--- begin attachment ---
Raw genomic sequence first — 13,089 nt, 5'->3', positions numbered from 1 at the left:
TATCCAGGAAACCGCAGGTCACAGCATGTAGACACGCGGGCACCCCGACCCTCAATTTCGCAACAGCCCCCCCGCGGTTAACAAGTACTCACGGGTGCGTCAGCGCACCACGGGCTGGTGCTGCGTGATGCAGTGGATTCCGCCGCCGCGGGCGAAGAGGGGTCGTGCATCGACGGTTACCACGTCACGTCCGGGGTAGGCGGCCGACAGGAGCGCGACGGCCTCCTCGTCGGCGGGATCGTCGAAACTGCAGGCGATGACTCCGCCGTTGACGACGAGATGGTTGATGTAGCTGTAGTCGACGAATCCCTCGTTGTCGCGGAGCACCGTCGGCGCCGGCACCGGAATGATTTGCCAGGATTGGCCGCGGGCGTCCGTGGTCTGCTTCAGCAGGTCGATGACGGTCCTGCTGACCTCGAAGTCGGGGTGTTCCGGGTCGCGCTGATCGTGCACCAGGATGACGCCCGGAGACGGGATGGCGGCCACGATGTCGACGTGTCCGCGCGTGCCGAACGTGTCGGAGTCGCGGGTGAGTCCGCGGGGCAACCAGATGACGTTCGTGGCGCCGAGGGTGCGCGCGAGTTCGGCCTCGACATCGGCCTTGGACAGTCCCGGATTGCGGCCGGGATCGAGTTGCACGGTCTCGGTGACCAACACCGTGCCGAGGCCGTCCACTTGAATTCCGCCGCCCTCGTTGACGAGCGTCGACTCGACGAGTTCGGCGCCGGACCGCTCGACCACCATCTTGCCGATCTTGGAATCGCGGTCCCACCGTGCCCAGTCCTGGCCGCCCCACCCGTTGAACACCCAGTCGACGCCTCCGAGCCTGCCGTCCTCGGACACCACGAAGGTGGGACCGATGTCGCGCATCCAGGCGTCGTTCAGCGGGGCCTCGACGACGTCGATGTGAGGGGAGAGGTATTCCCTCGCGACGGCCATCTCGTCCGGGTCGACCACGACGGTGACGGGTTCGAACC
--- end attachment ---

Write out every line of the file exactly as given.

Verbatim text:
Raw genomic sequence first — 13,089 nt, 5'->3', positions numbered from 1 at the left:
TATCCAGGAAACCGCAGGTCACAGCATGTAGACACGCGGGCACCCCGACCCTCAATTTCGCAACAGCCCCCCCGCGGTTAACAAGTACTCACGGGTGCGTCAGCGCACCACGGGCTGGTGCTGCGTGATGCAGTGGATTCCGCCGCCGCGGGCGAAGAGGGGTCGTGCATCGACGGTTACCACGTCACGTCCGGGGTAGGCGGCCGACAGGAGCGCGACGGCCTCCTCGTCGGCGGGATCGTCGAAACTGCAGGCGATGACTCCGCCGTTGACGACGAGATGGTTGATGTAGCTGTAGTCGACGAATCCCTCGTTGTCGCGGAGCACCGTCGGCGCCGGCACCGGAATGATTTGCCAGGATTGGCCGCGGGCGTCCGTGGTCTGCTTCAGCAGGTCGATGACGGTCCTGCTGACCTCGAAGTCGGGGTGTTCCGGGTCGCGCTGATCGTGCACCAGGATGACGCCCGGAGACGGGATGGCGGCCACGATGTCGACGTGTCCGCGCGTGCCGAACGTGTCGGAGTCGCGGGTGAGTCCGCGGGGCAACCAGATGACGTTCGTGGCGCCGAGGGTGCGCGCGAGTTCGGCCTCGACATCGGCCTTGGACAGTCCCGGATTGCGGCCGGGATCGAGTTGCACGGTCTCGGTGACCAACACCGTGCCGAGGCCGTCCACTTGAATTCCGCCGCCCTCGTTGACGAGCGTCGACTCGACGAGTTCGGCGCCGGACCGCTCGACCACCATCTTGCCGATCTTGGAATCGCGGTCCCACCGTGCCCAGTCCTGGCCGCCCCACCCGTTGAACACCCAGTCGACGCCTCCGAGCCTGCCGTCCTCGGACACCACGAAGGTGGGACCGATGTCGCGCATCCAGGCGTCGTTCAGCGGGGCCTCGACGACGTCGATGTGAGGGGAGAGGTATTCCCTCGCGACGGCCATCTCGTCCGGGTCGACCACGACGGTGACGGGTTCGAACC